Why Trains Just Don't Work in America

I just want to make it clear from the outset: I love trains. When I lived in New York and Connecticut, I rode trains regularly, just because I like them; they're far more comfortable that flying, and you don't have the hassles. I could walk to Penn Station, walk onto a train, and be in Washington or Boston or Hartford or Pittsburgh in a few hours, with pleasant scenery and the real chance of pleasant companionship. When I lived in Germany, I used the train to visit my employer's home office in Paris: I could pick up the Schlafwagen in Basel, sleep overnight, and be in Paris when I woke up. My grandfather was part owner of the shortest main-line railroad in the world; when my peers were playing with toy trains, I was playing on a real 2-8-0 Baldwin steam engine built in 1890. I really like trains.

So when Megan McArdle says "America's freight rail system ... is world-class. Its passenger rail should be too," I'm naturally inclined to agree with her. It positively breaks my heart to have to say "no, actually it shouldn't. Passenger rail is almost certainly never going to work again, at least as a national transport system."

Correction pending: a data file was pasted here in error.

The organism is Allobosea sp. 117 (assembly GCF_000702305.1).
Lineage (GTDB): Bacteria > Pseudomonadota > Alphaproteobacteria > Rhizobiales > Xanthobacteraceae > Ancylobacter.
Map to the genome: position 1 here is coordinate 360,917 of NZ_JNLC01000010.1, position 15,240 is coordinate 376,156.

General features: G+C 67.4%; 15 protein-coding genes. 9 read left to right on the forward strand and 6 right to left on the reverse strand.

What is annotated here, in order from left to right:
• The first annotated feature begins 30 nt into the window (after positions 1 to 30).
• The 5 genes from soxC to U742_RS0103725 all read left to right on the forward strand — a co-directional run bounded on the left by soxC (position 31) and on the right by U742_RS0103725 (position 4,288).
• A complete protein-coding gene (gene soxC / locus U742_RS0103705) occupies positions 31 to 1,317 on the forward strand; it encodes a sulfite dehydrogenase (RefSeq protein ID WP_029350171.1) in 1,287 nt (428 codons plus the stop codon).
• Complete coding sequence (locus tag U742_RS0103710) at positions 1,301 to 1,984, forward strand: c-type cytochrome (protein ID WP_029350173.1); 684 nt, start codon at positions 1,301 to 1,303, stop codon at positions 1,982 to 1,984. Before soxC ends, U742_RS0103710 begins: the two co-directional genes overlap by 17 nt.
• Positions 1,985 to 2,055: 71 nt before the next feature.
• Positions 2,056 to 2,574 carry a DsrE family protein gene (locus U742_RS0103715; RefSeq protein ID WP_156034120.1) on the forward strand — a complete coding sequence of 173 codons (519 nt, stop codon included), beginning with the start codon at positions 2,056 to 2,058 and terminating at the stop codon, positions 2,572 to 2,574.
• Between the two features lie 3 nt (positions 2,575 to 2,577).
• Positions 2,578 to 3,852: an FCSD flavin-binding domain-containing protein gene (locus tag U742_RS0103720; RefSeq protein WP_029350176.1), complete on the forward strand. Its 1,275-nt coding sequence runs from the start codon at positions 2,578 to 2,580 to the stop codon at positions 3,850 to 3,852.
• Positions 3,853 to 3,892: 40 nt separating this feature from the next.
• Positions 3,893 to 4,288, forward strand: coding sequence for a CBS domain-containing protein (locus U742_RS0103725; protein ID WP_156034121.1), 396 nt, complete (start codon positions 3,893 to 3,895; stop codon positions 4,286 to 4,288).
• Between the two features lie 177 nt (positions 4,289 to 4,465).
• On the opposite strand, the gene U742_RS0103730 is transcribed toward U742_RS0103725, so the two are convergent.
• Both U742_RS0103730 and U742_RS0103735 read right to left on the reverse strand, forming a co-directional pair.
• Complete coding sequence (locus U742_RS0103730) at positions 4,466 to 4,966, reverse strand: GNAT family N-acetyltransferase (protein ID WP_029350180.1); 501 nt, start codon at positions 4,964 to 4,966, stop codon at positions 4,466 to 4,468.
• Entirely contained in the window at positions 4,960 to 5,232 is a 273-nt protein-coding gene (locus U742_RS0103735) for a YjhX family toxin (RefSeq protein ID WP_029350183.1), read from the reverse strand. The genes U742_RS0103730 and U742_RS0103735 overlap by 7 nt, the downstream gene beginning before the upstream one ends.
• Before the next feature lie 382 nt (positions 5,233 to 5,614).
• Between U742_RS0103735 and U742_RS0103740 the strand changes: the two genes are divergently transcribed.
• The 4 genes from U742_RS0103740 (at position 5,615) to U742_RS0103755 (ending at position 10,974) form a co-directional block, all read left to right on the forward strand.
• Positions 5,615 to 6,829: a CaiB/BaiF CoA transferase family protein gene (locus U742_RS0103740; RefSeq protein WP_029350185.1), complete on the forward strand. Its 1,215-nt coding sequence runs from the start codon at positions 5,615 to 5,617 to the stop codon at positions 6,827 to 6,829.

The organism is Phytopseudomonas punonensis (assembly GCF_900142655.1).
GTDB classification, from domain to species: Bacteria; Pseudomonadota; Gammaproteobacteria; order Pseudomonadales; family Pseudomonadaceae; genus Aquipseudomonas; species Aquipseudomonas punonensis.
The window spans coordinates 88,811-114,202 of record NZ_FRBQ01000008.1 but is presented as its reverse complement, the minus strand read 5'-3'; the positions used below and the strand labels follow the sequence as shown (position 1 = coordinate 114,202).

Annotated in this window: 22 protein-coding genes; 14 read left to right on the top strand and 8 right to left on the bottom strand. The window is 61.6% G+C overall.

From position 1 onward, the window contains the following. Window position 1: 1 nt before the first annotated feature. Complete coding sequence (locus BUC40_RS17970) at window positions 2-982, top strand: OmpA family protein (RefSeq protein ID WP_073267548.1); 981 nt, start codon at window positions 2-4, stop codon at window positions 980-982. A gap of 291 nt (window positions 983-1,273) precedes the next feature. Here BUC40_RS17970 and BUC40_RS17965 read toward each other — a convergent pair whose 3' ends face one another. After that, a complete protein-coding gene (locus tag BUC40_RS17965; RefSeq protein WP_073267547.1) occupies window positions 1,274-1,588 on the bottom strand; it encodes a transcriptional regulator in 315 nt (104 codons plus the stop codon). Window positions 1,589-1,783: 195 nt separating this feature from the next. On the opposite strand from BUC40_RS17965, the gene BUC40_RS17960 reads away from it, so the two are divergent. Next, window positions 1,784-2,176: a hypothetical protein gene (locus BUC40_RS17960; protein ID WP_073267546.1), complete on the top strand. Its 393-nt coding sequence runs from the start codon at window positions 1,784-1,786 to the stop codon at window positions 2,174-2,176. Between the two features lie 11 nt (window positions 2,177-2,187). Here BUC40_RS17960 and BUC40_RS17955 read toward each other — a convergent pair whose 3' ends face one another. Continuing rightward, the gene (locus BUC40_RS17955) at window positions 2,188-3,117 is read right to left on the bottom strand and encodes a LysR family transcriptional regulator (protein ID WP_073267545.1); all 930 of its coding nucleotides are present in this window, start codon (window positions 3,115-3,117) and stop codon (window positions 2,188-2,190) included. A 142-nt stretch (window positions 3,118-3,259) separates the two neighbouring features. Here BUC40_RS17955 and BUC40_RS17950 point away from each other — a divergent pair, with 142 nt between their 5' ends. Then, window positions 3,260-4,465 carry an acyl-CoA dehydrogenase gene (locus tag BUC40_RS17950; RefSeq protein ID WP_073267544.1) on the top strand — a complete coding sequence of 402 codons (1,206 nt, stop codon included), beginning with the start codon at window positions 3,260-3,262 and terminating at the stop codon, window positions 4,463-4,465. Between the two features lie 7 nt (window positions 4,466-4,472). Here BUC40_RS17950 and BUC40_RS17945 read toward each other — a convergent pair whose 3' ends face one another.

As usual, what's thwarting my dreams of elegant dinners in the first-class dining car with Myrna Loy is arithmetic. Well, that and the fact that Myrna Loy died in 1993. Let's just compare passenger trains and airplanes on three trips I'm likely to take for business in the next few months: Denver to Los Angeles, Denver to New York City, and Denver to Washington, DC.

TRIPTrainTrainPlanePlaneDen-DC$55474 hours$41016 hours $1,778 (roomette)
Den-LA$42654 hours$17912 hours
 $1,232 (roomette)
Den-NYC$65590 hours$42818 hours
 $2,002 (roomette)

For purposes of comparison, I'm taking cost and travel time from the Amtrak website and the Frontier Airlines website, traveling to arrive at the destination city on July 15, 2008, and leave for home on July 18; if there are any options, I'm taking the least expensive routing. Travel times are totaled for the round trip, and include three hours per flight added for getting to the airport and getting through security, and transit time from the airport to and from the city center on each trip. Notice, by the way, that this gives trains an inherent advantage, since the train station is usually in the city center.

The table tells the tale, I think. The train is from one and a half to five times as expensive, and takes four and a half to five times as long, turning a four-day trip into seven or eight days.